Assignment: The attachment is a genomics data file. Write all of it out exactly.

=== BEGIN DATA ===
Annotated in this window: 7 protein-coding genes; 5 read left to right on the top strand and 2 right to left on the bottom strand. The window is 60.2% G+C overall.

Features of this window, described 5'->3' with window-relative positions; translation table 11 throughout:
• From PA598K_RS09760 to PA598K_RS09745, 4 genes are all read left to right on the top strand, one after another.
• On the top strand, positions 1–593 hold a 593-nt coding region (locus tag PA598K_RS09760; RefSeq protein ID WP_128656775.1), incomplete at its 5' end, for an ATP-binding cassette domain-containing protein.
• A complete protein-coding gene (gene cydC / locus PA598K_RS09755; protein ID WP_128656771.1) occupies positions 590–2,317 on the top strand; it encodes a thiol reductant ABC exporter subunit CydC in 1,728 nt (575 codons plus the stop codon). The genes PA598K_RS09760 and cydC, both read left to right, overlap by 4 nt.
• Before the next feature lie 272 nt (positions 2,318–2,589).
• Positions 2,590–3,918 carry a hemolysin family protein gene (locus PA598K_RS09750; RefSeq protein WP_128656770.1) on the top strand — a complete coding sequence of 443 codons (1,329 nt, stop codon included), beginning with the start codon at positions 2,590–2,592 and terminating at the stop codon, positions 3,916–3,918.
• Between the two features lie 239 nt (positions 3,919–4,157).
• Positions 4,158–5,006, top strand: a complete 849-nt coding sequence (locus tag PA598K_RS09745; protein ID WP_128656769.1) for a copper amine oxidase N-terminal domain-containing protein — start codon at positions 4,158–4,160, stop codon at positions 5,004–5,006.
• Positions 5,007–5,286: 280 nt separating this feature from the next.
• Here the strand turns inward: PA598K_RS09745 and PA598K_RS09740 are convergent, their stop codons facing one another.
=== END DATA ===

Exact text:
Annotated in this window: 7 protein-coding genes; 5 read left to right on the top strand and 2 right to left on the bottom strand. The window is 60.2% G+C overall.

Features of this window, described 5'->3' with window-relative positions; translation table 11 throughout:
• From PA598K_RS09760 to PA598K_RS09745, 4 genes are all read left to right on the top strand, one after another.
• On the top strand, positions 1–593 hold a 593-nt coding region (locus tag PA598K_RS09760; RefSeq protein ID WP_128656775.1), incomplete at its 5' end, for an ATP-binding cassette domain-containing protein.
• A complete protein-coding gene (gene cydC / locus PA598K_RS09755; protein ID WP_128656771.1) occupies positions 590–2,317 on the top strand; it encodes a thiol reductant ABC exporter subunit CydC in 1,728 nt (575 codons plus the stop codon). The genes PA598K_RS09760 and cydC, both read left to right, overlap by 4 nt.
• Before the next feature lie 272 nt (positions 2,318–2,589).
• Positions 2,590–3,918 carry a hemolysin family protein gene (locus PA598K_RS09750; RefSeq protein WP_128656770.1) on the top strand — a complete coding sequence of 443 codons (1,329 nt, stop codon included), beginning with the start codon at positions 2,590–2,592 and terminating at the stop codon, positions 3,916–3,918.
• Between the two features lie 239 nt (positions 3,919–4,157).
• Positions 4,158–5,006, top strand: a complete 849-nt coding sequence (locus tag PA598K_RS09745; protein ID WP_128656769.1) for a copper amine oxidase N-terminal domain-containing protein — start codon at positions 4,158–4,160, stop codon at positions 5,004–5,006.
• Positions 5,007–5,286: 280 nt separating this feature from the next.
• Here the strand turns inward: PA598K_RS09745 and PA598K_RS09740 are convergent, their stop codons facing one another.